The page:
This haunting coming-of-age story (288 pages) was published in June of 2013 by Hard Case Crime. The book takes you to a 1970s beach-side amusement park. Melissa read Joyland and loved it; it wouldn't be on our site if she didn't recommend it.
This novel is both eerie and bittersweet — don’t be frightened by the author’s name on the spine!
Although this story has the ideal elements for a King horror tale — a creepy carny, a haunted ride, a prescient fortune teller, and an unsolved murder — it’s really a heartfelt coming-of-age story. Surprisingly touching, it captures that breathless, aching feeling of summer, the sense of being on the brink of something that changes everything.
Devin, a college student with literary aspirations, takes a summer job at a run-down amusement park along the shore. Looking back as he tells us his story, he reflects that he had a ‘really bad case of the twenty-ones.’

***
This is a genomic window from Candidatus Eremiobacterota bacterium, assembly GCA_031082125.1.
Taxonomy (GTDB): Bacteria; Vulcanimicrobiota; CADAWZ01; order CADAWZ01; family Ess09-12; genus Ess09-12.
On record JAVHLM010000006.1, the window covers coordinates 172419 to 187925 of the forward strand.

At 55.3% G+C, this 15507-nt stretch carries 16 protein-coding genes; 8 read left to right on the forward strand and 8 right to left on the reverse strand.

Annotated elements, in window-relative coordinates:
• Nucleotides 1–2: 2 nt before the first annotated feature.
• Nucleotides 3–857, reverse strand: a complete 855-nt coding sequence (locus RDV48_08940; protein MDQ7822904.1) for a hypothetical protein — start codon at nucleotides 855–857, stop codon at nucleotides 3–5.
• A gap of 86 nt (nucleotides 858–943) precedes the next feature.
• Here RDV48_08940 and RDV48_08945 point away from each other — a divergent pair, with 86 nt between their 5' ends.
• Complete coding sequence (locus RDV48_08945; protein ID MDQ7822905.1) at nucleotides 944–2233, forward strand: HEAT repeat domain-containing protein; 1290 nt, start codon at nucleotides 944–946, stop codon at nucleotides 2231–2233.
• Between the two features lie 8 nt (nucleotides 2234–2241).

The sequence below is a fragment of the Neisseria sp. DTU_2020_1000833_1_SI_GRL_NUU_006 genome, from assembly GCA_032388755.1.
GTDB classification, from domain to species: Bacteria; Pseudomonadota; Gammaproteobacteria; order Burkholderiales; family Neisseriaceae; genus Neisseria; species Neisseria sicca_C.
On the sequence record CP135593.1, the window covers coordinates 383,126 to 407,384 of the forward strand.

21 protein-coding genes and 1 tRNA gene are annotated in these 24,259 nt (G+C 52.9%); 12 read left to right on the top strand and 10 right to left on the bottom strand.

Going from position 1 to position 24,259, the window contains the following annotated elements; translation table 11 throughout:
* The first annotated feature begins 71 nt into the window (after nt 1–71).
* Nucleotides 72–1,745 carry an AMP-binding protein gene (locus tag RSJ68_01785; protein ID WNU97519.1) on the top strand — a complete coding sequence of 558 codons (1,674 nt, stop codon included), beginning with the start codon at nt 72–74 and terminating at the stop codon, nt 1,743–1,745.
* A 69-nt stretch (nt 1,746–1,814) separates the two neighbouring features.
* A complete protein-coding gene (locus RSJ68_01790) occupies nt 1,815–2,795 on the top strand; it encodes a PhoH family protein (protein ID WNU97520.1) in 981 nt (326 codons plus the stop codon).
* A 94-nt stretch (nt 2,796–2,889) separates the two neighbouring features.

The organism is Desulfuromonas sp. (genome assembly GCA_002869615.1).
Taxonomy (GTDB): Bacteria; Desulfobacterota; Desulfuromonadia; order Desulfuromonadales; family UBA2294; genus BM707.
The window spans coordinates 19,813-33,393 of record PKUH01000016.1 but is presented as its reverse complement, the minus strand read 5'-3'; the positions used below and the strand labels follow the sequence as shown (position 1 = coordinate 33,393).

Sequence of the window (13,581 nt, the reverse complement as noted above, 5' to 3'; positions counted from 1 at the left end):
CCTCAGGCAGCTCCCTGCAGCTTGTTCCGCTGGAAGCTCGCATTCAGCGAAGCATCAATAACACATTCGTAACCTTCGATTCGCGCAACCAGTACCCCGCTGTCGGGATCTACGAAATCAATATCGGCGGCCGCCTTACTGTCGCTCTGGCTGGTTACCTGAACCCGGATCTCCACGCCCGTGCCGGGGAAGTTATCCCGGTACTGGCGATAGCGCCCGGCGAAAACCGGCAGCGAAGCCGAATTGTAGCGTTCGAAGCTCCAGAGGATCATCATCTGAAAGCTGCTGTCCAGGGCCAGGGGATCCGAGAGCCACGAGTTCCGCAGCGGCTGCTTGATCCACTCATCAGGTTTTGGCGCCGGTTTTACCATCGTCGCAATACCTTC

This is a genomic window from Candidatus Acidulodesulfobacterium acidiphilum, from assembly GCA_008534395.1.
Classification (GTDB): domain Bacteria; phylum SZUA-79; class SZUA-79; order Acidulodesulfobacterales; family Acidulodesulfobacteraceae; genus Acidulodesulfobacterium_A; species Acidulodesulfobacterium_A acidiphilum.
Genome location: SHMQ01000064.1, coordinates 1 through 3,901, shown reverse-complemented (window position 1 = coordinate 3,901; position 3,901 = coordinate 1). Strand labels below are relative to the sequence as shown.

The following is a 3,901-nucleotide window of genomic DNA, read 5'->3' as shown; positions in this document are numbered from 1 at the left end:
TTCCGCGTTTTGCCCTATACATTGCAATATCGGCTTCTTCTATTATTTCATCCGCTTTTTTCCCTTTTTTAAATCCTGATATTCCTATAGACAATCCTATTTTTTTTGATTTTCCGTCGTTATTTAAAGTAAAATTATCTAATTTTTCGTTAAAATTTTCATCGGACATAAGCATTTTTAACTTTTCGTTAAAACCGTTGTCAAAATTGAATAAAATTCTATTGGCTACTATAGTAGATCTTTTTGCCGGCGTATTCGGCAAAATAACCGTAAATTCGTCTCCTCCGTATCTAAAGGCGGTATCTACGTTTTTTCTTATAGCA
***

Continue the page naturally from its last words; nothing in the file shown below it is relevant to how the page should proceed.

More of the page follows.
While enduring the humiliation of his role as the costumed Howie the Happy Hound at the park, Devin develops an irresistible fascination with the Funhouse Killer, a mysterious giture who committed a murder four years before and was never brought to justice.
Devin also slowly finds himself becoming part of the community. He befriends a special young boy and his mother, connects with the other carnies, and grows up in ways he could never have anticipated.
This novel represents the best of King’s ability to create characters that feel like real people: vulnerable, flawed, good-intentioned, perhaps a little doomed. The tone is just right — not quite dread, but uneasiness, the way the air feels heavy just before a seething summer storm. You know something is coming, it might be frightening, and there’s nothing you can do about it but wait and hold on to come out the other side.
When you’re twenty-one, life is a roadmap. It’s only when you get to twenty-five or so that you begin to suspect you’ve been looking at the map upside down, and not until you’re forty are you entirely sure. — Stephen King
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